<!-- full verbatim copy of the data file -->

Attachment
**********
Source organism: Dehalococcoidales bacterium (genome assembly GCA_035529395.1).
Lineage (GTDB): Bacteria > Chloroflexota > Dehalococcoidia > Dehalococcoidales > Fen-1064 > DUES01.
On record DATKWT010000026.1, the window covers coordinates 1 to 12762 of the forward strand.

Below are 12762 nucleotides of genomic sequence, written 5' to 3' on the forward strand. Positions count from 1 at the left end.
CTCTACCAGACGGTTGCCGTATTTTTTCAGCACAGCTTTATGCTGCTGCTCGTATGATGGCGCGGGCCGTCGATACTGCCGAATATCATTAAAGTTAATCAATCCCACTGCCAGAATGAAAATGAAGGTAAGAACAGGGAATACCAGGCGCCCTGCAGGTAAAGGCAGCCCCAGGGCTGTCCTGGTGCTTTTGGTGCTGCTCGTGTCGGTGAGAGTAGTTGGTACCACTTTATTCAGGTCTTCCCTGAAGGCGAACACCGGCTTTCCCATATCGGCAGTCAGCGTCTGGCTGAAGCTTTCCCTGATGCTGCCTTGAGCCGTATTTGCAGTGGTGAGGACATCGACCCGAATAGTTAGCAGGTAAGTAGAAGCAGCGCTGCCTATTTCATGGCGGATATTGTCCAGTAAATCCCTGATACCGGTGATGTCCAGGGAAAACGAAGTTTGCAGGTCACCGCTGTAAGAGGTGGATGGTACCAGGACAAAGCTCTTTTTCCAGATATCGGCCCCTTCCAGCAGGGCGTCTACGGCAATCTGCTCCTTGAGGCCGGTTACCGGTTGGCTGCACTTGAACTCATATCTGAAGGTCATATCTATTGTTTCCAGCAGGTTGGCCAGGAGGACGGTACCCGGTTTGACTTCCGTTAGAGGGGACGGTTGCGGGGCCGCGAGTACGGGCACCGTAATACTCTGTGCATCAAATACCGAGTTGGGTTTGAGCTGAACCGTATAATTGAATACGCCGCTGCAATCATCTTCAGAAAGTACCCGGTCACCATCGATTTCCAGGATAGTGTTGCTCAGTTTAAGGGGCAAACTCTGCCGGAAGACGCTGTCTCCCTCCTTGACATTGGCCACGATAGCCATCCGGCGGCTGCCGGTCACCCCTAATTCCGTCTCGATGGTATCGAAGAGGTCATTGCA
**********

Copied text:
Source organism: Dehalococcoidales bacterium (genome assembly GCA_035529395.1).
Lineage (GTDB): Bacteria > Chloroflexota > Dehalococcoidia > Dehalococcoidales > Fen-1064 > DUES01.
On record DATKWT010000026.1, the window covers coordinates 1 to 12762 of the forward strand.

Below are 12762 nucleotides of genomic sequence, written 5' to 3' on the forward strand. Positions count from 1 at the left end.
CTCTACCAGACGGTTGCCGTATTTTTTCAGCACAGCTTTATGCTGCTGCTCGTATGATGGCGCGGGCCGTCGATACTGCCGAATATCATTAAAGTTAATCAATCCCACTGCCAGAATGAAAATGAAGGTAAGAACAGGGAATACCAGGCGCCCTGCAGGTAAAGGCAGCCCCAGGGCTGTCCTGGTGCTTTTGGTGCTGCTCGTGTCGGTGAGAGTAGTTGGTACCACTTTATTCAGGTCTTCCCTGAAGGCGAACACCGGCTTTCCCATATCGGCAGTCAGCGTCTGGCTGAAGCTTTCCCTGATGCTGCCTTGAGCCGTATTTGCAGTGGTGAGGACATCGACCCGAATAGTTAGCAGGTAAGTAGAAGCAGCGCTGCCTATTTCATGGCGGATATTGTCCAGTAAATCCCTGATACCGGTGATGTCCAGGGAAAACGAAGTTTGCAGGTCACCGCTGTAAGAGGTGGATGGTACCAGGACAAAGCTCTTTTTCCAGATATCGGCCCCTTCCAGCAGGGCGTCTACGGCAATCTGCTCCTTGAGGCCGGTTACCGGTTGGCTGCACTTGAACTCATATCTGAAGGTCATATCTATTGTTTCCAGCAGGTTGGCCAGGAGGACGGTACCCGGTTTGACTTCCGTTAGAGGGGACGGTTGCGGGGCCGCGAGTACGGGCACCGTAATACTCTGTGCATCAAATACCGAGTTGGGTTTGAGCTGAACCGTATAATTGAATACGCCGCTGCAATCATCTTCAGAAAGTACCCGGTCACCATCGATTTCCAGGATAGTGTTGCTCAGTTTAAGGGGCAAACTCTGCCGGAAGACGCTGTCTCCCTCCTTGACATTGGCCACGATAGCCATCCGGCGGCTGCCGGTCACCCCTAATTCCGTCTCGATGGTATCGAAGAGGTCATTGCA